A former Junior Bake-Off judge and current pastry chef says the food industry has been “done to death”, but still managed a come-back with original creations after facing redundancy from restaurants.

Graham Hornigold, 45, constantly occupied his life with the food industry even from a young age as he grew up in St Albans and studied in Watford.

At his peak, Mr Hornigold dabbled with various kitchens and pioneered the launch menus of several international restaurants as a consultant.

But after becoming redundant, he launched a successful gourmet ‘finger doughnut’ chain Longboys, which started in Boxpark Wembley but is also sold at high-end department stores including Selfridges and Harrods.

He is also the co-founder of Smart Patisserie, a food consultancy company with his "driving force" business partner of six years and pastry chef, Heather Kaniuk.

Becoming a pastry chef

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Heather Kaniuk (left) and Graham Hornigold (right) have been working together for seven years.

The experienced chef believes it took a lot of trial-and-error to master the art behind pastries, as he had to experiment with the science behind food combinations and how to please a person’s palette.

“You have to be artistic with the visualisation of plates, understand the balance and temperance of different ingredients and how they manner together – the flavour profiles that give the experience,” explained Mr Hornigold.

“My philosophy has always been to complete the meal. As a pastry chef you’re there to give the ultimate finish of the meal, so you have to understand the food they had before, then think of ways to cleanse the palette, before bringing back more flavour.

“If the meal is too heavy, bring it back with something lighter, if too rich – then find an equal balance.”

His experience into the food industry first began in Ushers Bakery, St Albans at the age of 14. While his job mainly consisted of stacking bread and cleaning the place, he was fascinated to learn more about the industry.

The bakery then paid for his first set of knives, which he used as he attended Cassio College, Watford and later Verulam Boys.

Having to juggle with studying at college and working at The Lygon Arms kitchen in Worcestershire, Mr Hornigold relied on his brother Simon to drive him to his work every Saturday night and return him to St Albans in time for college on Monday mornings.

He said: “If he hadn’t done that, I wouldn’t have been be able to go on to what I did.”

Unfortunately, both his brother Simon and other brother Ian died in a car crash in 2006 at the A414.

In their memory, Mr Hornigold continues to take part in charity fundraisers and marathons, with the help of Ms Kaniuk who he has worked alongside with at several restaurants.

Standing out in the industry

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The Raspberry Rose Lychee Longboy.

The pastry chef has a lot of accomplishments to his name. He worked at Mandarin Oriental, Hyde Park, and The Lanesborough Hotel, Hyde Park Corner.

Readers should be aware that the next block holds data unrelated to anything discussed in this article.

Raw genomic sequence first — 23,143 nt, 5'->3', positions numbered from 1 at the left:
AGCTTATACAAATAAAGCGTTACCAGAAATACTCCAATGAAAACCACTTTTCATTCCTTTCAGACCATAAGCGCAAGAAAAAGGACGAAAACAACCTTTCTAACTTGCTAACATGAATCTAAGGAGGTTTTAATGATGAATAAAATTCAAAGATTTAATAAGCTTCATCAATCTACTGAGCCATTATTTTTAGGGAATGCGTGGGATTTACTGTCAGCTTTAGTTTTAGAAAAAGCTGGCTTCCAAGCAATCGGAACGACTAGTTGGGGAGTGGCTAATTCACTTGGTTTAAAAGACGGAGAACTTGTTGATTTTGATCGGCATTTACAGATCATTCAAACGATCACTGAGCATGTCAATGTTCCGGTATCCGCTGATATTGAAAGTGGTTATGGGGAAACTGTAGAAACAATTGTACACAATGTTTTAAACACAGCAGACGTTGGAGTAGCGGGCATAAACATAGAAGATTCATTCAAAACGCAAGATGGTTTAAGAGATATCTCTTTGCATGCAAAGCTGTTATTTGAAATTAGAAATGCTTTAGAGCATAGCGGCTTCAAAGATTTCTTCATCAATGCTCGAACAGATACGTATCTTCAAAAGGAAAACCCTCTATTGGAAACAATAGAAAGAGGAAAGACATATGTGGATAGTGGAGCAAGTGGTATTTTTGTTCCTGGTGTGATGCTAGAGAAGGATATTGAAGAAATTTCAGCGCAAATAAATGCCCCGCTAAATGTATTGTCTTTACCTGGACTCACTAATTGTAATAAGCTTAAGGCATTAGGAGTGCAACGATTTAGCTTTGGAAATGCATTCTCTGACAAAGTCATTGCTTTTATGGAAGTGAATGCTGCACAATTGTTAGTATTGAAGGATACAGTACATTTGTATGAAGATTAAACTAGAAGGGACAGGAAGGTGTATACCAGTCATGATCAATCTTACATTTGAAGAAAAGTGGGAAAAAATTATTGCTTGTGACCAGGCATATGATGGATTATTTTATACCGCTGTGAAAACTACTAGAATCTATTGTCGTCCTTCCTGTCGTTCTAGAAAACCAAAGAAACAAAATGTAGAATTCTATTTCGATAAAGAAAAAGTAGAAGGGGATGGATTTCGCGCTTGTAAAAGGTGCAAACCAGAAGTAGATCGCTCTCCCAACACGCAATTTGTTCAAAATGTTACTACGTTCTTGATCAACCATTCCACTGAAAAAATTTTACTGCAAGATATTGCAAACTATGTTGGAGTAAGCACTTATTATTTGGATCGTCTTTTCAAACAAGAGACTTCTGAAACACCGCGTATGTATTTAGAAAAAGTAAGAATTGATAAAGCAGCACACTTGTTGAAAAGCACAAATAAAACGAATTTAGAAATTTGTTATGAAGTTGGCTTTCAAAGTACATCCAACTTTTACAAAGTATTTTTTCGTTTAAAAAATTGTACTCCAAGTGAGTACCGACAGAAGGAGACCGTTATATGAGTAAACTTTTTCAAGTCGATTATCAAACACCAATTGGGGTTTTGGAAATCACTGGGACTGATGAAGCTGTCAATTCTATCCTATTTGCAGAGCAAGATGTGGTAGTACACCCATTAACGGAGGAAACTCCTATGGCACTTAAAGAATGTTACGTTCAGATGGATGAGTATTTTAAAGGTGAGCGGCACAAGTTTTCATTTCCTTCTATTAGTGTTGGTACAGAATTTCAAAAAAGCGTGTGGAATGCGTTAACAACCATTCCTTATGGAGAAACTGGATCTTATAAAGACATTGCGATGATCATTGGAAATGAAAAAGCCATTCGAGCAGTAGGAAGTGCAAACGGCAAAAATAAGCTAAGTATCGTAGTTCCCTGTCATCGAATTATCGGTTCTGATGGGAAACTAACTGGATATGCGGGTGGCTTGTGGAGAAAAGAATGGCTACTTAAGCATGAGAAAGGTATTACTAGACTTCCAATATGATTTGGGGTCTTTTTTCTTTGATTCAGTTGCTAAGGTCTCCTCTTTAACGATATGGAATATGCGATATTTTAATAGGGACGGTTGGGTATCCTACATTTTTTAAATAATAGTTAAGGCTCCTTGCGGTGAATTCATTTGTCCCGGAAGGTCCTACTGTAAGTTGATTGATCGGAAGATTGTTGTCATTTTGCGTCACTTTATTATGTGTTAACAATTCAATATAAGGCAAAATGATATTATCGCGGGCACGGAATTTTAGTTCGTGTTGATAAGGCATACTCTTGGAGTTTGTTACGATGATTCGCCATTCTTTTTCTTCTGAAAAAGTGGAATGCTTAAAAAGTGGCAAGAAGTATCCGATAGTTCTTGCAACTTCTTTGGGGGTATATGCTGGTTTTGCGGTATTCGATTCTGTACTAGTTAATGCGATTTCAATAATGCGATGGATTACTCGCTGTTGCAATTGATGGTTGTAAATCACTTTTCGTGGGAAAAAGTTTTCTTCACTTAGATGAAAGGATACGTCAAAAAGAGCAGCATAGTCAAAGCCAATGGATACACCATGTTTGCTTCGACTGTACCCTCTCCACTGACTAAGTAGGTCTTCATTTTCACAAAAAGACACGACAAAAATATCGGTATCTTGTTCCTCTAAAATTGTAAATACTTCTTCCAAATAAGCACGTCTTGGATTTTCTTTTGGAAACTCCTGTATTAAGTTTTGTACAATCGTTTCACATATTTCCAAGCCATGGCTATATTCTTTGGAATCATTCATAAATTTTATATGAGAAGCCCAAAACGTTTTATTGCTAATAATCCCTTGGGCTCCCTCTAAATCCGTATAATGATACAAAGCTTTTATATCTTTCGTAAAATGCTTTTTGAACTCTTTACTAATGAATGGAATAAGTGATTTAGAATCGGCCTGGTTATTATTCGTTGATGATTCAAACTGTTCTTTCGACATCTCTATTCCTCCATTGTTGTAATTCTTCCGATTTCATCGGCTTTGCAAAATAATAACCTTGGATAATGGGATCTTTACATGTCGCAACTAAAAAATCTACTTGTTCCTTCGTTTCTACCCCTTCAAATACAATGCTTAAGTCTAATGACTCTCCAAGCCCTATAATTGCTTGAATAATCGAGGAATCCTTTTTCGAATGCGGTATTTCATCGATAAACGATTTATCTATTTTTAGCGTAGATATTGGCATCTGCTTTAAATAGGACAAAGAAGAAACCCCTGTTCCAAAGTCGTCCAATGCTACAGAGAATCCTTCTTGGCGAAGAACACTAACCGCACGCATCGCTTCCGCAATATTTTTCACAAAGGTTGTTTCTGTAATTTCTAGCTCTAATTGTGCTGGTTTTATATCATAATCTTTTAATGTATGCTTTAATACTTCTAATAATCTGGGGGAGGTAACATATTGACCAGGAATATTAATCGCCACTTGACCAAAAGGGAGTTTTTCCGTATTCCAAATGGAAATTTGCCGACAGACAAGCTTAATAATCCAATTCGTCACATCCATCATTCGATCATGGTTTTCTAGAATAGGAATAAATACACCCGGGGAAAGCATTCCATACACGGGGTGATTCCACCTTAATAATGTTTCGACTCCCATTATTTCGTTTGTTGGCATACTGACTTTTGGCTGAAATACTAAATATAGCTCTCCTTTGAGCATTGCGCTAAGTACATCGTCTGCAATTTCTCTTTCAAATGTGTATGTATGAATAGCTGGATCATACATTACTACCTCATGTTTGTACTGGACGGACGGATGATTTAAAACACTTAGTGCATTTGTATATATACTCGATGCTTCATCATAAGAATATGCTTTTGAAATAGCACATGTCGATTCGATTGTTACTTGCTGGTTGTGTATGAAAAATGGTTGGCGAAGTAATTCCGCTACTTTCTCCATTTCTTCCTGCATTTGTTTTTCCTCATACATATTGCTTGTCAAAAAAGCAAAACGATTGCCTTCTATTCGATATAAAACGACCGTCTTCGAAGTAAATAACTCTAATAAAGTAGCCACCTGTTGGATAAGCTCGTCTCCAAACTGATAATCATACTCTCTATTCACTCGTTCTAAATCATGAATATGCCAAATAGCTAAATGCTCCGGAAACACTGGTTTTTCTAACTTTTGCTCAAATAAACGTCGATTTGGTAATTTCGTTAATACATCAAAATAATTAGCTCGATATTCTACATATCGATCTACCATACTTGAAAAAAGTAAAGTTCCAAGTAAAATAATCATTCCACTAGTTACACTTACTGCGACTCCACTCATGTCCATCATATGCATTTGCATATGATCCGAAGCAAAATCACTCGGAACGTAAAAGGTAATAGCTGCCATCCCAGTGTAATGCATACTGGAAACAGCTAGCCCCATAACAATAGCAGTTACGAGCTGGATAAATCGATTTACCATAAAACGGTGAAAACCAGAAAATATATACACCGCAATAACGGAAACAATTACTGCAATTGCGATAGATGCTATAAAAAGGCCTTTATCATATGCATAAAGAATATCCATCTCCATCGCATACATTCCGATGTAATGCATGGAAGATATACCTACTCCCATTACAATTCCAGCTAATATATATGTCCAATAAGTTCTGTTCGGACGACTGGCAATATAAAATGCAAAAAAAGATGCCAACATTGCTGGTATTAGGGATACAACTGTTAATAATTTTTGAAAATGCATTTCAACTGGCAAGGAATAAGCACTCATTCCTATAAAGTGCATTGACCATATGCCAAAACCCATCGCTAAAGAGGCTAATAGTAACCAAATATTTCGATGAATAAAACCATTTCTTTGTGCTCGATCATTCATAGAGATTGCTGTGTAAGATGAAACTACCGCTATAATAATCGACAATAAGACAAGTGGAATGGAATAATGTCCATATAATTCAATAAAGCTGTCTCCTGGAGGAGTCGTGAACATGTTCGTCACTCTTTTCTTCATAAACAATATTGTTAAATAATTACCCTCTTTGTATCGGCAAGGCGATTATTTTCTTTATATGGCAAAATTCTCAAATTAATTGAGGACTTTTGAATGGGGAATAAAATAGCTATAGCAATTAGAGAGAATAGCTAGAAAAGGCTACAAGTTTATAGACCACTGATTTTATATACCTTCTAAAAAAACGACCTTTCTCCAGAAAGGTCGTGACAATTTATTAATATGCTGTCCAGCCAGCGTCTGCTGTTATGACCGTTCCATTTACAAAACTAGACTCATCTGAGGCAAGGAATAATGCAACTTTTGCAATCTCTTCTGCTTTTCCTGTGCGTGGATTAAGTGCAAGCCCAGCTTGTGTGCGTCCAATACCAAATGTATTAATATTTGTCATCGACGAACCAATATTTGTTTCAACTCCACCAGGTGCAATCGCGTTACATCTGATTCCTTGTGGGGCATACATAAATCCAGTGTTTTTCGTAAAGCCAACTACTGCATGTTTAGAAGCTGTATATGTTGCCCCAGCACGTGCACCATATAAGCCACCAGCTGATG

He was named the 2007 UK Pastry Chef of the Year and worked as a consultant in the Hakkasan Group until 2017 which involved working worldwide with several restaurants to perfect the pastry menu.

During which he served as a judge for the CBBC Junior Bake-Off.

In talking about his success, he said: “If you’re going to venture into the hospitality industry, you have to understand it’s not an easy ride – there’s no quick fix to be a chef.

“It’s not necessarily like it was where you get screamed and shouted at like you did back in the day, or like on TV, because that is just good TV.

“In terms of what is expected now, it is value for money but omit to a very high level.

“Not to say fine dining is dead, but it has to be very new and playful without becoming too chemical or scientific.

“Everything’s been done to death, and you get a lot of food concepts that are the same.”

During his time as a consultant, he said he was “flying on top of the world”, which would often be quite literal as he travelled to the various restaurants under the Hakkasan group.

But when he was made redundant at 43, he launched his Smart Patisserie consultancy with Ms Kaniuk and looked how to get himself out of a rut.

What makes a doughnut, a doughnut?

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Some of the Longboys flavours available.

Longboys is a unique creation. The long finger shaped doughnuts may resemble the shape of an éclair, but they have the feel and taste of a prestige doughnut.

The idea began after his daughter gave him a £5 dougnut, which he felt was closer to a bread bun with a mars bar than a doughnut.

To him, this was the next career step out of redundancy, to build a doughnut empire with Ms Kaniuk.

Flavours include Mr Hornigold’s favourite, apple crumble, as well as a range of others like raspberry and cream, sticky toffee caramel, triple chocolate and even vegan options like the coconut chocolate.

Mr Hornigold explained: “Everything we make is in house and we try to balance everything.

“The brioche bun we use gives it that holding feeling without it being too doughy, essentially the bun is a vehicle for what is inside the doughnut.

“So, the dough itself carries less of the taste, with the flavour combinations inside doing the job.

“It gives quality to what you are buying, the way we position garnish means every mouthful is slightly different. Then the balance we give to sugar, acidity and salt means in an ideal scenario you are salivating and refreshing your palette at the same time while eating the doughnut itself.”

Longboys only launched in 2019, with Harrods and Selfridges selling their doughnuts within two months of launch.

Now, the chef is looking to expand even further and even mentioned he would be willing to explore test-launching a store in St Albans or Hertfordshire, if the market is there for it.